From a small northwestern observatory…

Finance and economics generally focused on real estate

Seven biggest real estate mistakes — part 4

with 2 comments

Back in the winter, I began this series, and then we all got distracted with other things.  In the interim, I’ve been deluged with e-mails about real estate investing, and particularly when would be the right time to look for opportunities.  Whoa!  Slow down, folks!  Real estate prices and values aren’t like tech stocks  Indeed, in 1991, when we were just coming out of a recession, real estate prices only moved about 1.85% all year.  Trying to time the real estate market — and developing an anxious ulcer about it — leads us to our fourth mistake:

Mistake #4 — Trying to catch a falling knife

I include in this all of those anxious decisions about buying impetuously, and not taking the time to carefully examine the market to see how things play out.

No question about it, this recession is going to be terrible, and particularly so for home owners who are over-extended on their mortgages.  The mortgage market TRIED to discipline itself after the last recession, taking care about making stupid loans (a category that included a lot of garbage back a decade or so ago).  That said, there is still a lot of stuff out there that will land on the chopping block.  I just read a piece this week about folks who bought homes specifically to rent via Air B-n-B.  The lenders counted the anticipated Air B-n-B revenues as income for purposes of making the loans.  A lot of these are going back to the bank this summer.

The 2009/10 recession was very different.  It was, in no small part, caused by bad real estate lending.  When loans began to default — as loans do from time to time — this caused a recession.  House prices continued to fall during the recession, but then there was an echo effect after the recession was over.  House prices stabilized, and then dropped even more after the recession was finished.

This recession is clearly caused by other factors, and so housing and real estate failures in general will be effects of this recession, and not causes.  Worst case scenario, people who lost their jobs in March (and a lot of folks did) didn’t make their March house payment.  It takes about three of those missed payments to get in really serious trouble, and then several months afterwards before a property gets back into the bank’s “REO” portfolio.  Banks then have statutory requirements, so the first wave of RE foreclosures won’t even get into the market for another year or so.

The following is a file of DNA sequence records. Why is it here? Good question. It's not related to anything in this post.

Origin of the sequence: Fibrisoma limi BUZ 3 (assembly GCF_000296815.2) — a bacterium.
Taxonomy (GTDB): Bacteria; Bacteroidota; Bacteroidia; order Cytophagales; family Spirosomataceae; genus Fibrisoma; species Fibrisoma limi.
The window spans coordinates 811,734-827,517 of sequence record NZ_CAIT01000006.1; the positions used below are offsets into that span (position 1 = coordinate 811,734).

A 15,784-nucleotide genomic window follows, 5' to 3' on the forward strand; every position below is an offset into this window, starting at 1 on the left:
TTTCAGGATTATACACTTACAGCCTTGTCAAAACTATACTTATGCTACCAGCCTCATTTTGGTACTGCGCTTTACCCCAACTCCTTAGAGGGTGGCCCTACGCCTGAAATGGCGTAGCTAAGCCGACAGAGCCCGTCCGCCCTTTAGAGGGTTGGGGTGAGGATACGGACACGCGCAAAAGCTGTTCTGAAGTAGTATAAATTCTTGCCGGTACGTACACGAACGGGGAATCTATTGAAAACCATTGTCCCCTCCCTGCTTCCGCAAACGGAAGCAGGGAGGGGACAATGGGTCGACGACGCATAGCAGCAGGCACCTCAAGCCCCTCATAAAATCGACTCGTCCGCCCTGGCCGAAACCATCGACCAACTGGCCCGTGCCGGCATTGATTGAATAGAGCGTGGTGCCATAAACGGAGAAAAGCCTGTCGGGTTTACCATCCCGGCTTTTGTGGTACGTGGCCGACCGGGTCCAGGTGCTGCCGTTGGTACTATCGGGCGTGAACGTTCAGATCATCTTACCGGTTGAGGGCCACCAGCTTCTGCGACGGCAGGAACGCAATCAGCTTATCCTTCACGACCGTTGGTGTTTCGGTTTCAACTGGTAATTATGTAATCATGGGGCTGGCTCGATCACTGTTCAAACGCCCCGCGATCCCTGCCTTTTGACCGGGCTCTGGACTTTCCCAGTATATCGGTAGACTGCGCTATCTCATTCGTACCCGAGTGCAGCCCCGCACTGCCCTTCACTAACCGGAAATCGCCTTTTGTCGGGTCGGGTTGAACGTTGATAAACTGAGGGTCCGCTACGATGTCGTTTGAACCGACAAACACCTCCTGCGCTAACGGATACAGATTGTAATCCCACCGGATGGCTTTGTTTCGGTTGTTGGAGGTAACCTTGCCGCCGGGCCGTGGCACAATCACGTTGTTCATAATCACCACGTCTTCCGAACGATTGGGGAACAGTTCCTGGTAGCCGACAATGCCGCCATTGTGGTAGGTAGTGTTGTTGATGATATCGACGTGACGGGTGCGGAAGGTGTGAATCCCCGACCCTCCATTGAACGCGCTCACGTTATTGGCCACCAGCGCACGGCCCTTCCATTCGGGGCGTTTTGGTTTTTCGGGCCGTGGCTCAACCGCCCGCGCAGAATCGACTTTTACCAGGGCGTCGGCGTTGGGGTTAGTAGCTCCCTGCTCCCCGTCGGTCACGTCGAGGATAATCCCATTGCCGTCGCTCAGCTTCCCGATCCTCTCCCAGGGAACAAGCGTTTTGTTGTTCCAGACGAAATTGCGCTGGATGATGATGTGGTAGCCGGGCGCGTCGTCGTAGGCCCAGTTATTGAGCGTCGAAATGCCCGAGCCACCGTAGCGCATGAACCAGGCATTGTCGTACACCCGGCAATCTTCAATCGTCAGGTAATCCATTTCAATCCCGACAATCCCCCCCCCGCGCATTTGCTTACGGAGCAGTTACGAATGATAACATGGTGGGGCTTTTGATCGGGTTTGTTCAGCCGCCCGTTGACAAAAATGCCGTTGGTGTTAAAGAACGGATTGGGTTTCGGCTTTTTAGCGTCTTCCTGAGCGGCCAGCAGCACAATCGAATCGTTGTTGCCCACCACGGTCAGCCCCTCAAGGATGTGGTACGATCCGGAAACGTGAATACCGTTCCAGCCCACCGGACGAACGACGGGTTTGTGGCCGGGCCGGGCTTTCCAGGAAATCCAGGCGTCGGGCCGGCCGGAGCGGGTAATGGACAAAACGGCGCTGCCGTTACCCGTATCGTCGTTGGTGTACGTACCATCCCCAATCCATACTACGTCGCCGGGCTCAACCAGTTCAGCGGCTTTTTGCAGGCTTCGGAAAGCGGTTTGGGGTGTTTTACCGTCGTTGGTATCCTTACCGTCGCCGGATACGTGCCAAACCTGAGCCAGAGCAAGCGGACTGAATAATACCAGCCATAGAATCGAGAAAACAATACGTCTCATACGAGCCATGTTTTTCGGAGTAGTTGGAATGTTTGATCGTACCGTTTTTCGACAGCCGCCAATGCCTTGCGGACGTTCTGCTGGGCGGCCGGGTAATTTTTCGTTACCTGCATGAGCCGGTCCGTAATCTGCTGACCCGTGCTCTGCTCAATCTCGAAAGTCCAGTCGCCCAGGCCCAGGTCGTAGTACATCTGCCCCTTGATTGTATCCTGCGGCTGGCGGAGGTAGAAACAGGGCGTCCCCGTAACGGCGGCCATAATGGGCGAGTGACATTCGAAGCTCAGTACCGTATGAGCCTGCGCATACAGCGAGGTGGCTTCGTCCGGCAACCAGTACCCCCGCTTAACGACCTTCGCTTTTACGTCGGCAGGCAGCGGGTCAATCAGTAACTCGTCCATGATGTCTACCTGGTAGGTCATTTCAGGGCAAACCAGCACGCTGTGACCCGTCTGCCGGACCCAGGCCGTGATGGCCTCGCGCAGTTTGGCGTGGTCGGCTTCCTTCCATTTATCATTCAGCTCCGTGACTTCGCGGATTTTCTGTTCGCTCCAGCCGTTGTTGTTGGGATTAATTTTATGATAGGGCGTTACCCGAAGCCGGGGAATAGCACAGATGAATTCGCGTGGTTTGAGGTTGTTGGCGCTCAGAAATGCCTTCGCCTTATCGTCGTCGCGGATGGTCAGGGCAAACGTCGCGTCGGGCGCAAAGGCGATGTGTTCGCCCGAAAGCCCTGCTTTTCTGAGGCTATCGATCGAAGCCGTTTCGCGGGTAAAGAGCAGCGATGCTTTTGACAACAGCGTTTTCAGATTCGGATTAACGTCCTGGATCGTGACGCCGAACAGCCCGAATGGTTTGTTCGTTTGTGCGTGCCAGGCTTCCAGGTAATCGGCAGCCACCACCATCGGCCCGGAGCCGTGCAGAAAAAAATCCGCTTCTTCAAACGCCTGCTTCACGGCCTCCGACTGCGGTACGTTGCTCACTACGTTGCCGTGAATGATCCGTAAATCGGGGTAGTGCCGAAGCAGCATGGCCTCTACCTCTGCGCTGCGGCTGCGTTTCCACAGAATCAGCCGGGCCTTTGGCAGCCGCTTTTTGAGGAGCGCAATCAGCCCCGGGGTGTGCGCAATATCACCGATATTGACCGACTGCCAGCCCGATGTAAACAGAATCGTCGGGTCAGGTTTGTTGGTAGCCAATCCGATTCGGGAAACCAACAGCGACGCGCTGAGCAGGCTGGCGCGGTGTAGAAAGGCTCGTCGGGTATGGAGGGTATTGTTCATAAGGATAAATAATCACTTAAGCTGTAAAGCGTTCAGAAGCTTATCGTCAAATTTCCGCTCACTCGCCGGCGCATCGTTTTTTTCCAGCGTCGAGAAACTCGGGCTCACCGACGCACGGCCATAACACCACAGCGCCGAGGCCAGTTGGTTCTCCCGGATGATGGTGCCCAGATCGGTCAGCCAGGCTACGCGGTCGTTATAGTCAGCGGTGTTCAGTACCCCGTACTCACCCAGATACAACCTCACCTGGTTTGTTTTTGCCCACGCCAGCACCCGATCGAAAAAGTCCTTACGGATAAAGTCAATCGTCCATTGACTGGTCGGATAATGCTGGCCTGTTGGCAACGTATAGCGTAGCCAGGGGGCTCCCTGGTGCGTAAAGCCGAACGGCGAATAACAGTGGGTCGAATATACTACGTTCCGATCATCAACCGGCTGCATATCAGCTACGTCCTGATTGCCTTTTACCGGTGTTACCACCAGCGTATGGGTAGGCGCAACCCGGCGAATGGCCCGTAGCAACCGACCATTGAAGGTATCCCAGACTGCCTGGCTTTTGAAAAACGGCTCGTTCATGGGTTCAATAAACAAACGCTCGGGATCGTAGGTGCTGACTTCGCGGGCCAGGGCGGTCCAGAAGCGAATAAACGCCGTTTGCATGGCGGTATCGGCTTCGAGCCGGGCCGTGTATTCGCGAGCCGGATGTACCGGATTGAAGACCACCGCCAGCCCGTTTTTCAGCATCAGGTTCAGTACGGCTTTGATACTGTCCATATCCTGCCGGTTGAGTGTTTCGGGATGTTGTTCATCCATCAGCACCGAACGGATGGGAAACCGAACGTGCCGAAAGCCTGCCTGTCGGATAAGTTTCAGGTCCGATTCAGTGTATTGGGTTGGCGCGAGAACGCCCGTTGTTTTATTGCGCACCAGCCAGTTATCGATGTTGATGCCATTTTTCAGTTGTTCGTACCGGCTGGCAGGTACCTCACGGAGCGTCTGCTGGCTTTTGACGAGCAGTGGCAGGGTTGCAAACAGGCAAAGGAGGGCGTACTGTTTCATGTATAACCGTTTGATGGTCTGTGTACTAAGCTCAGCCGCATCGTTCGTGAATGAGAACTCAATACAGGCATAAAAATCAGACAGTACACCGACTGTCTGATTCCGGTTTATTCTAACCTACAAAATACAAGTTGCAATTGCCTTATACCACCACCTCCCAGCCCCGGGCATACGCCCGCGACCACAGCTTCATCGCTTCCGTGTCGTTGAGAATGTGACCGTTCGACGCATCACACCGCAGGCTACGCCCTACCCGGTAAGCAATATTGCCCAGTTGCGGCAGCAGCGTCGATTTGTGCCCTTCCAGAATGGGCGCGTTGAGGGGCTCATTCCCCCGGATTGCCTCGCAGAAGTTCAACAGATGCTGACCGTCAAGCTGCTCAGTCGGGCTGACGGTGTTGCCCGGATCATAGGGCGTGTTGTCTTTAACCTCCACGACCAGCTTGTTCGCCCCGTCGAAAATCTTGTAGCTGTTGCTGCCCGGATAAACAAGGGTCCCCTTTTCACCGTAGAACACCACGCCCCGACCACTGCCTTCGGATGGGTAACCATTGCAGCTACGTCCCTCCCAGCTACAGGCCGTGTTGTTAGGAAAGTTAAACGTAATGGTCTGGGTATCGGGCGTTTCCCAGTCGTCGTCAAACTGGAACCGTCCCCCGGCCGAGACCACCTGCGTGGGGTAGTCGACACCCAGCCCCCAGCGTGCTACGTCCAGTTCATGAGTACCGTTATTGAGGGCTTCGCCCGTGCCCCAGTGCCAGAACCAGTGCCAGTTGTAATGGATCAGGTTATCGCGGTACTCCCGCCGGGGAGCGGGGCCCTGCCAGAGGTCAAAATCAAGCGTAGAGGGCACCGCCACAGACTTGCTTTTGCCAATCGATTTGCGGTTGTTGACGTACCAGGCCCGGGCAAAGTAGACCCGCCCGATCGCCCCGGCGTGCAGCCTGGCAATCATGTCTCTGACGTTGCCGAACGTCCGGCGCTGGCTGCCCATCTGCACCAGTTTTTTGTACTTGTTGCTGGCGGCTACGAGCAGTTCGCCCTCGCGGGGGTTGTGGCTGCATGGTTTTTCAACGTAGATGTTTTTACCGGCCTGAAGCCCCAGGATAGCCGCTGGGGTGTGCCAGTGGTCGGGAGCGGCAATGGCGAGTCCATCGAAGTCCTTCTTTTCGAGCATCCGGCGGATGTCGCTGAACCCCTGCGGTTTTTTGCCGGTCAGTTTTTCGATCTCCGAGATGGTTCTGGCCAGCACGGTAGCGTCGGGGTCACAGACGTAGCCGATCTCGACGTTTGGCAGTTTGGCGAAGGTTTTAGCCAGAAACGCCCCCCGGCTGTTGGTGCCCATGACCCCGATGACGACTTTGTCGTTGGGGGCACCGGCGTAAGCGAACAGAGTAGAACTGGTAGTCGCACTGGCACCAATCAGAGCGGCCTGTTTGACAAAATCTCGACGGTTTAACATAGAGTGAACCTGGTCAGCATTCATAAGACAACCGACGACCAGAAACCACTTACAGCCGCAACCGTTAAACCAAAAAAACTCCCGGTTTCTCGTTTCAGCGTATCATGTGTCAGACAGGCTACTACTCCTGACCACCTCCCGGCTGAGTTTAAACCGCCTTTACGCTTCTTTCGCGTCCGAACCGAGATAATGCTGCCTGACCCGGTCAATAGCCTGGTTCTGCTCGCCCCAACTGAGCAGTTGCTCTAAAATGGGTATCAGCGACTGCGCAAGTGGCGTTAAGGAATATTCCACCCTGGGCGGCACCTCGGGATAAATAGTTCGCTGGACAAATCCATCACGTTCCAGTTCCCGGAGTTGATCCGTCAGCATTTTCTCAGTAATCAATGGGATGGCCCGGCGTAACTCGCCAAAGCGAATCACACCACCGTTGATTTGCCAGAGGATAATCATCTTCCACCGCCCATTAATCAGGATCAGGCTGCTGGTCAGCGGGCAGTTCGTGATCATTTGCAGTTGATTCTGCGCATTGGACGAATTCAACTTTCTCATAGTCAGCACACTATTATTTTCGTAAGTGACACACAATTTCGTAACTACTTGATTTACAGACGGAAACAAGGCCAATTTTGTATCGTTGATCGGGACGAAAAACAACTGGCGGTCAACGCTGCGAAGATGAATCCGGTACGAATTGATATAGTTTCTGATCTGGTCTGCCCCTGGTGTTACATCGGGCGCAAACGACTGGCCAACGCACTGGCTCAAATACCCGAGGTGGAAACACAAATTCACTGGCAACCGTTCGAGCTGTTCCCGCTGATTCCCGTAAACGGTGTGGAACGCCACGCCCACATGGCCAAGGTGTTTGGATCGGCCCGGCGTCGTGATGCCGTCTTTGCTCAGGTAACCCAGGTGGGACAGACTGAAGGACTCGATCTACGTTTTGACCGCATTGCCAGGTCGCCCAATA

Now, here’s a bit of a secret.  Many if not most of those “first wave” properties will go on the market at inflated prices.  I’ve found that lots of investors rush into auctions and pick up anything laying around, having watched too many of those “flipping” TV shows.  Those properties may not go on the market, at reasonable prices, for several years.  I’m currently still looking at properties that went into initial foreclosure in 2009.  I’m not kidding.

So, don’t try to catch a falling knife, have a strategy, stick too it, and be careful in your investments.

Written by johnkilpatrick

April 30, 2020 at 1:39 pm

Posted in Uncategorized

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  1. […] Mistake #4 — Trying to Catch a Falling Knife […]

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  2. […] Mistake #4 — Trying to Catch a Falling Knife […]

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